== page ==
1) How did you find Maxime?
Elisa: Through Scarlett Rouge. When I saw her sacred geometry tattoo on her chest,
it was the first time that I wanted to take the plunge for one myself, and she suggested we interview her tattoo artist, Maxime.
2) What did Maxime inspire you to buy? Music, books, clothes, etc?
Elisa: His art and culture magazine, Sang Bleu. Read More
3) What’s the first thing you remember from your shoot with Maxime?
Elisa: His body covered in the most elegant tattoos.
4) What personal quality/character do you admire in Maxime?
Elisa: His ability to juggle his very artful and demanding tattoo business with putting together two underground, fine art, music and culture magazines, both of which are worth their weight in gold.
5) What is your favorite thing about Maxime’s style?
Elisa: The simplicity of his hip-hop and skate board inspired clothing as the backdrop to his his epic body suit of tattoos. They are a spectacularly ornamental backdrop to everything from Birkenstocks, Ralph Lauren pink bermudas, a Givenchy tee and blood red Nike’s. I also love how chic his “European rude boy, sort of gangster… with a Fred Perry twist” aesthetic is.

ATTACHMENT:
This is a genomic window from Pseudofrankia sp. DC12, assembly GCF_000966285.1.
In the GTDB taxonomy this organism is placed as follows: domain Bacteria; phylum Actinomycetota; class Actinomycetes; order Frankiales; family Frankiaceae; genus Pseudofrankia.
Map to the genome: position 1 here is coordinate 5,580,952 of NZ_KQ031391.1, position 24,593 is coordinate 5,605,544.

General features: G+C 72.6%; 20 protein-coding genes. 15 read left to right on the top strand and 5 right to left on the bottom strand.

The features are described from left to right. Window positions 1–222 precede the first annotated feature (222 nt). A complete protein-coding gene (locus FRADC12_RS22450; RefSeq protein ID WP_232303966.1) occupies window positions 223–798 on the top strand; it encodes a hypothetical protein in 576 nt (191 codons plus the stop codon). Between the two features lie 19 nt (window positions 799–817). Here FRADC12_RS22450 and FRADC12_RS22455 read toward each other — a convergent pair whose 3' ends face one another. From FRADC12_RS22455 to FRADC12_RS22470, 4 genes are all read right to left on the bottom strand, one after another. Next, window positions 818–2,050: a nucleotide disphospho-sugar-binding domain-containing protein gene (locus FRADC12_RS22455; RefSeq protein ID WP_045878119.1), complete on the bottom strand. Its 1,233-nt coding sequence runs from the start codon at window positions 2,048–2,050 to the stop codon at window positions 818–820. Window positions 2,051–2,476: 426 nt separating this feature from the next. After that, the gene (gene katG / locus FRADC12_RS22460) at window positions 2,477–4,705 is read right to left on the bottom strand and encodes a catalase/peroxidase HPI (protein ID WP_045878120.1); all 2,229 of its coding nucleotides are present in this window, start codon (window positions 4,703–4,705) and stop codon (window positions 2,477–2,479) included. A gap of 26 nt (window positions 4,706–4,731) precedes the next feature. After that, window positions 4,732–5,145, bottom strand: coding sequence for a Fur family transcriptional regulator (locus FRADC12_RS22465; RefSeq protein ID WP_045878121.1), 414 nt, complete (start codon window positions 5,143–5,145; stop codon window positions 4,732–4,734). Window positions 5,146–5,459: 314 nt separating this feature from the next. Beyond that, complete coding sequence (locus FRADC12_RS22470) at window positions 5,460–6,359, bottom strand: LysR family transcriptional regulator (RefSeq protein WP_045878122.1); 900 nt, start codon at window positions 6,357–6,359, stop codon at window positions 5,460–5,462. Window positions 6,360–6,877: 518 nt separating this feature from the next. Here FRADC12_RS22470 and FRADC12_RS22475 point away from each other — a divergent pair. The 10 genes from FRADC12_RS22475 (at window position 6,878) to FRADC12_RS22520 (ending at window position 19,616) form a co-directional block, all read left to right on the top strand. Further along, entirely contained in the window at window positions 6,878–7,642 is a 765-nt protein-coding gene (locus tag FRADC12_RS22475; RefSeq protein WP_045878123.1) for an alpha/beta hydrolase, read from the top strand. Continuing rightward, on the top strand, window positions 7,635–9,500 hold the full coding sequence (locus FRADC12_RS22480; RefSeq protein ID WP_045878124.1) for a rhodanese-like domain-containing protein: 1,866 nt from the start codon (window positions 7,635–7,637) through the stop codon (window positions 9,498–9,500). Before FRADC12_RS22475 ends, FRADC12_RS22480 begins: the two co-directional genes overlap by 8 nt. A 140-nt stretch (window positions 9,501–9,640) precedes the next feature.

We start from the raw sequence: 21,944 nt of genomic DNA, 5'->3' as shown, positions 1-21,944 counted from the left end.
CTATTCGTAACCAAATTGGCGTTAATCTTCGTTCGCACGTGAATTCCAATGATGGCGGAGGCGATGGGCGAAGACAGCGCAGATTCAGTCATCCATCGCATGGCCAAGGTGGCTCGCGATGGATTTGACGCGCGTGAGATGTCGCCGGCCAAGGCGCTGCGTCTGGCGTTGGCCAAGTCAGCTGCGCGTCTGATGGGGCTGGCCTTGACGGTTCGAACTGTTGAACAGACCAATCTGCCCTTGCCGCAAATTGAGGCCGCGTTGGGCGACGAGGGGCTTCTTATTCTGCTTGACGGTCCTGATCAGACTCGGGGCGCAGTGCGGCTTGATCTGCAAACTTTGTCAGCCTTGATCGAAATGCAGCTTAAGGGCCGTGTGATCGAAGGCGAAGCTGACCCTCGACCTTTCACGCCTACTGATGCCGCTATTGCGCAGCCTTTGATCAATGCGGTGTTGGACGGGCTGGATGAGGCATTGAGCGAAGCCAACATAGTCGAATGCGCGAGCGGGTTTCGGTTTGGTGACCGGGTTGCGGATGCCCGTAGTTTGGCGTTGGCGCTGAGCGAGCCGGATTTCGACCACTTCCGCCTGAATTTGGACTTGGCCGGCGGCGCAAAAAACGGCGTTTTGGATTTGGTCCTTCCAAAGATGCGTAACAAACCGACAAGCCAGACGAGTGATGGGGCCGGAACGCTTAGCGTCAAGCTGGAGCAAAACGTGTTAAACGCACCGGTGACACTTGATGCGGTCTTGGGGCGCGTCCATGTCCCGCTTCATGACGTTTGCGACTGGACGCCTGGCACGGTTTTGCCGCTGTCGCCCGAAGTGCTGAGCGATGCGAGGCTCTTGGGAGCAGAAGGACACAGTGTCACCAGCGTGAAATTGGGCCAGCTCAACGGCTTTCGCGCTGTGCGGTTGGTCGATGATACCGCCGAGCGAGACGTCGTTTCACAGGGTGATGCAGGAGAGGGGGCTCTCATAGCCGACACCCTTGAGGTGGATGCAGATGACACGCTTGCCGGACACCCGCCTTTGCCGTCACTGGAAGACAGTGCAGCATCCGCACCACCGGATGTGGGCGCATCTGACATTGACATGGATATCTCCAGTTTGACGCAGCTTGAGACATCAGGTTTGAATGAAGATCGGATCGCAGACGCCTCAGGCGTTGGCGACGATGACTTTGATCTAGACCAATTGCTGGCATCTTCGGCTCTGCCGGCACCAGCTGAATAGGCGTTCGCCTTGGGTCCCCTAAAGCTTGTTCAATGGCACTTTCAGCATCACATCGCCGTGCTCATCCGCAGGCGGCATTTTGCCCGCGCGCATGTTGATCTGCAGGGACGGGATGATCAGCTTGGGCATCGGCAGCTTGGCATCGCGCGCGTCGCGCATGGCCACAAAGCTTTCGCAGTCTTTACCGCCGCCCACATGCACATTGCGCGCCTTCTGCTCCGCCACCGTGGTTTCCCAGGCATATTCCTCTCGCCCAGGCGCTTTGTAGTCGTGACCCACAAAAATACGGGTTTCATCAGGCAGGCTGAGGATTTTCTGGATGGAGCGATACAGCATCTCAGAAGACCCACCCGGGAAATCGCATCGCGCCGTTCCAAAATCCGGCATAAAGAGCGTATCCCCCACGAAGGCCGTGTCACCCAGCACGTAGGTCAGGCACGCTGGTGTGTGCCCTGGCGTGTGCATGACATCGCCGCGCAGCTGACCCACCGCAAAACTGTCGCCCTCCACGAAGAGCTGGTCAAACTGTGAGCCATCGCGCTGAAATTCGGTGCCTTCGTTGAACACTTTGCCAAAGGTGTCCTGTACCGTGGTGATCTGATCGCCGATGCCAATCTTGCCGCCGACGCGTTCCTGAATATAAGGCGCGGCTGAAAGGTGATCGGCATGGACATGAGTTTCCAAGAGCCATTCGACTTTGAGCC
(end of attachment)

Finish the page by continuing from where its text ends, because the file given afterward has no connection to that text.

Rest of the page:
6) Emotionally, what has stayed with you since your interview with Maxime?
Elisa: I LOVE Maxime’s explanation of how many people are getting tattoos right now because it makes them feel as though they belong to something in a present culture where a connection to tradition is largely lost. Also, Maximes’ elucidation of the current re-appropriation of symbols into opposing and contradictory meanings fascinates me, as in his explanation of Gucci Mane’s ice cream cone tattoo on his face– “Gucci Mane getting that ice cream cone tattooed on his face sums up our time because it is…this really hardcore dude getting an ice cream with “burr” written on his cheek which is absurd and childish… but hardcore.”
7) What was your favorite thing Maxime said or did during the interview?
Elisa: How he believes that his form of tattooing appropriates the old structure of western tattoos being for sailors and prisoners and reintegrates it with occidental and tribal tattoo traditions.